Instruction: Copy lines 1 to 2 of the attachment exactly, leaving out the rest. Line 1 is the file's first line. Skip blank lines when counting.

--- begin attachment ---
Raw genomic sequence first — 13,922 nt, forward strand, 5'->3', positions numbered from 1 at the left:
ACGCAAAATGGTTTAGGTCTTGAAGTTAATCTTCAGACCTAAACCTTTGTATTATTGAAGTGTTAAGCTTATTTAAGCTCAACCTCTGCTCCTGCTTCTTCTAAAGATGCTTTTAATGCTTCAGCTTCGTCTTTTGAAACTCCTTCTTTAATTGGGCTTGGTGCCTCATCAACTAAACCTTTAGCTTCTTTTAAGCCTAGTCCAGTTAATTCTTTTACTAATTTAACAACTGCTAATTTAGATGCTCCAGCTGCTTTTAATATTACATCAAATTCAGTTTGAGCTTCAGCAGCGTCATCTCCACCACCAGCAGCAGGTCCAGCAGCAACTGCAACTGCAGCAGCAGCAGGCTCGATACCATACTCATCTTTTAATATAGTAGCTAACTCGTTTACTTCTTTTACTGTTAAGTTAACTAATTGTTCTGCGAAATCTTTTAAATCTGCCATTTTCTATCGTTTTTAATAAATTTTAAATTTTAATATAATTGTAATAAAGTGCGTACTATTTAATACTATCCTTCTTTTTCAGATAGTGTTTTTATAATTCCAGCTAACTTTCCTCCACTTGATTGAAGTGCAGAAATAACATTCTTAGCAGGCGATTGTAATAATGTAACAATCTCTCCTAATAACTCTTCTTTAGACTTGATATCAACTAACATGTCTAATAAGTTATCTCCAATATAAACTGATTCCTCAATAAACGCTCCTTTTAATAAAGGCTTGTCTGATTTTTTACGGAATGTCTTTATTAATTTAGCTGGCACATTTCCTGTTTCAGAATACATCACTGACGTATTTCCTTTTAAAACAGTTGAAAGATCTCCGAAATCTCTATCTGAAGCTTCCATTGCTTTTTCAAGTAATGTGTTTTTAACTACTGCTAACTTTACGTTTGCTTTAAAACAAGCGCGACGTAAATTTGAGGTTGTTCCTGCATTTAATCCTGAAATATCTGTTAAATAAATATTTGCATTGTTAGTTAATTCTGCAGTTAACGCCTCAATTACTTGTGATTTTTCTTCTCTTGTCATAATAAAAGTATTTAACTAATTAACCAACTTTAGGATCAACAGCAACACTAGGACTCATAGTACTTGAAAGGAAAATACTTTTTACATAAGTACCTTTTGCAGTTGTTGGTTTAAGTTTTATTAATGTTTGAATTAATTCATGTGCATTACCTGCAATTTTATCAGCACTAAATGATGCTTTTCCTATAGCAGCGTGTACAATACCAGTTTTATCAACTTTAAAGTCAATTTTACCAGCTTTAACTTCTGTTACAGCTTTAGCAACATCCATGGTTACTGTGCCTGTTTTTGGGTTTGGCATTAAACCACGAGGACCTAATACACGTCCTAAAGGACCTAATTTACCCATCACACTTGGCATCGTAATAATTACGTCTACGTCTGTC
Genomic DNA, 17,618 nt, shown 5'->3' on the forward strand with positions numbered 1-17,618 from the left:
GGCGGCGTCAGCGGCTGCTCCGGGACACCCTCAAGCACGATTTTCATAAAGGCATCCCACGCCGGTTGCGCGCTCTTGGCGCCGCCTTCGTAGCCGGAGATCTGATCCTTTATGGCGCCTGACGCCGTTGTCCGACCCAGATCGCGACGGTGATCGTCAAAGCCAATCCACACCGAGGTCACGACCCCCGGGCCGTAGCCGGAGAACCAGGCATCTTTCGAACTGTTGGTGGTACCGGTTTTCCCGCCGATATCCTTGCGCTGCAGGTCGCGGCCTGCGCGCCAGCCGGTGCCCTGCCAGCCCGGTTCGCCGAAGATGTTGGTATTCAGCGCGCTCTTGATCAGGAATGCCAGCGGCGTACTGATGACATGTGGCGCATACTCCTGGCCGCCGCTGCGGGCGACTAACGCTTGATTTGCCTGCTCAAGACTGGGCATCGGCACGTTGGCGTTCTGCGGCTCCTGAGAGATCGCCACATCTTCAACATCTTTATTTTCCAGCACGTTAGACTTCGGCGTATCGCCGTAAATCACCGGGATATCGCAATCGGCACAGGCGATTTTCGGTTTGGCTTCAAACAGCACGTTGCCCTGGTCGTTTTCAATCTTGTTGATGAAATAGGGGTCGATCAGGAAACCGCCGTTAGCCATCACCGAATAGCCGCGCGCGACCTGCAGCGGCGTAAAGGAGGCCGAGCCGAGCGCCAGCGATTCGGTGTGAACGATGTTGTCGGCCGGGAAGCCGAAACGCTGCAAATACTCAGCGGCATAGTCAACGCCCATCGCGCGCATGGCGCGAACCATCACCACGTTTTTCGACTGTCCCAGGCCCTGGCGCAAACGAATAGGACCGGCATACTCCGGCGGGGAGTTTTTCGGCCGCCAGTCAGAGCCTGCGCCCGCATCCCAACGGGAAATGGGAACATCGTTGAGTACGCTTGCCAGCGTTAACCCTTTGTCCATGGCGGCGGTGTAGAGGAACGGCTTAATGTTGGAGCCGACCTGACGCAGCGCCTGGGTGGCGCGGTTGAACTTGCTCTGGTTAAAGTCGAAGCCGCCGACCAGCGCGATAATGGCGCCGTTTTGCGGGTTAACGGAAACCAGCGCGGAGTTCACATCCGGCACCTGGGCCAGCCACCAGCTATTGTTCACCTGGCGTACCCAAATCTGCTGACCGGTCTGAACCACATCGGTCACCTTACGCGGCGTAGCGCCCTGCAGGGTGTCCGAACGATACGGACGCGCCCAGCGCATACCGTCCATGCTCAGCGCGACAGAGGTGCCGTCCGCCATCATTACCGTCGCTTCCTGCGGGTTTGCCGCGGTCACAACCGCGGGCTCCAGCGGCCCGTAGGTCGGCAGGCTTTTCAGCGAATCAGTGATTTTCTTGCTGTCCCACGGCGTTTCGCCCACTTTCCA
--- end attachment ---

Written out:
Raw genomic sequence first — 13,922 nt, forward strand, 5'->3', positions numbered from 1 at the left:
ACGCAAAATGGTTTAGGTCTTGAAGTTAATCTTCAGACCTAAACCTTTGTATTATTGAAGTGTTAAGCTTATTTAAGCTCAACCTCTGCTCCTGCTTCTTCTAAAGATGCTTTTAATGCTTCAGCTTCGTCTTTTGAAACTCCTTCTTTAATTGGGCTTGGTGCCTCATCAACTAAACCTTTAGCTTCTTTTAAGCCTAGTCCAGTTAATTCTTTTACTAATTTAACAACTGCTAATTTAGATGCTCCAGCTGCTTTTAATATTACATCAAATTCAGTTTGAGCTTCAGCAGCGTCATCTCCACCACCAGCAGCAGGTCCAGCAGCAACTGCAACTGCAGCAGCAGCAGGCTCGATACCATACTCATCTTTTAATATAGTAGCTAACTCGTTTACTTCTTTTACTGTTAAGTTAACTAATTGTTCTGCGAAATCTTTTAAATCTGCCATTTTCTATCGTTTTTAATAAATTTTAAATTTTAATATAATTGTAATAAAGTGCGTACTATTTAATACTATCCTTCTTTTTCAGATAGTGTTTTTATAATTCCAGCTAACTTTCCTCCACTTGATTGAAGTGCAGAAATAACATTCTTAGCAGGCGATTGTAATAATGTAACAATCTCTCCTAATAACTCTTCTTTAGACTTGATATCAACTAACATGTCTAATAAGTTATCTCCAATATAAACTGATTCCTCAATAAACGCTCCTTTTAATAAAGGCTTGTCTGATTTTTTACGGAATGTCTTTATTAATTTAGCTGGCACATTTCCTGTTTCAGAATACATCACTGACGTATTTCCTTTTAAAACAGTTGAAAGATCTCCGAAATCTCTATCTGAAGCTTCCATTGCTTTTTCAAGTAATGTGTTTTTAACTACTGCTAACTTTACGTTTGCTTTAAAACAAGCGCGACGTAAATTTGAGGTTGTTCCTGCATTTAATCCTGAAATATCTGTTAAATAAATATTTGCATTGTTAGTTAATTCTGCAGTTAACGCCTCAATTACTTGTGATTTTTCTTCTCTTGTCATAATAAAAGTATTTAACTAATTAACCAACTTTAGGATCAACAGCAACACTAGGACTCATAGTACTTGAAAGGAAAATACTTTTTACATAAGTACCTTTTGCAGTTGTTGGTTTAAGTTTTATTAATGTTTGAATTAATTCATGTGCATTACCTGCAATTTTATCAGCACTAAATGATGCTTTTCCTATAGCAGCGTGTACAATACCAGTTTTATCAACTTTAAAGTCAATTTTACCAGCTTTAACTTCTGTTACAGCTTTAGCAACATCCATGGTTACTGTGCCTGTTTTTGGGTTTGGCATTAAACCACGAGGACCTAATACACGTCCTAAAGGACCTAATTTACCCATCACACTTGGCATCGTAATAATTACGTCTACGTCTGTC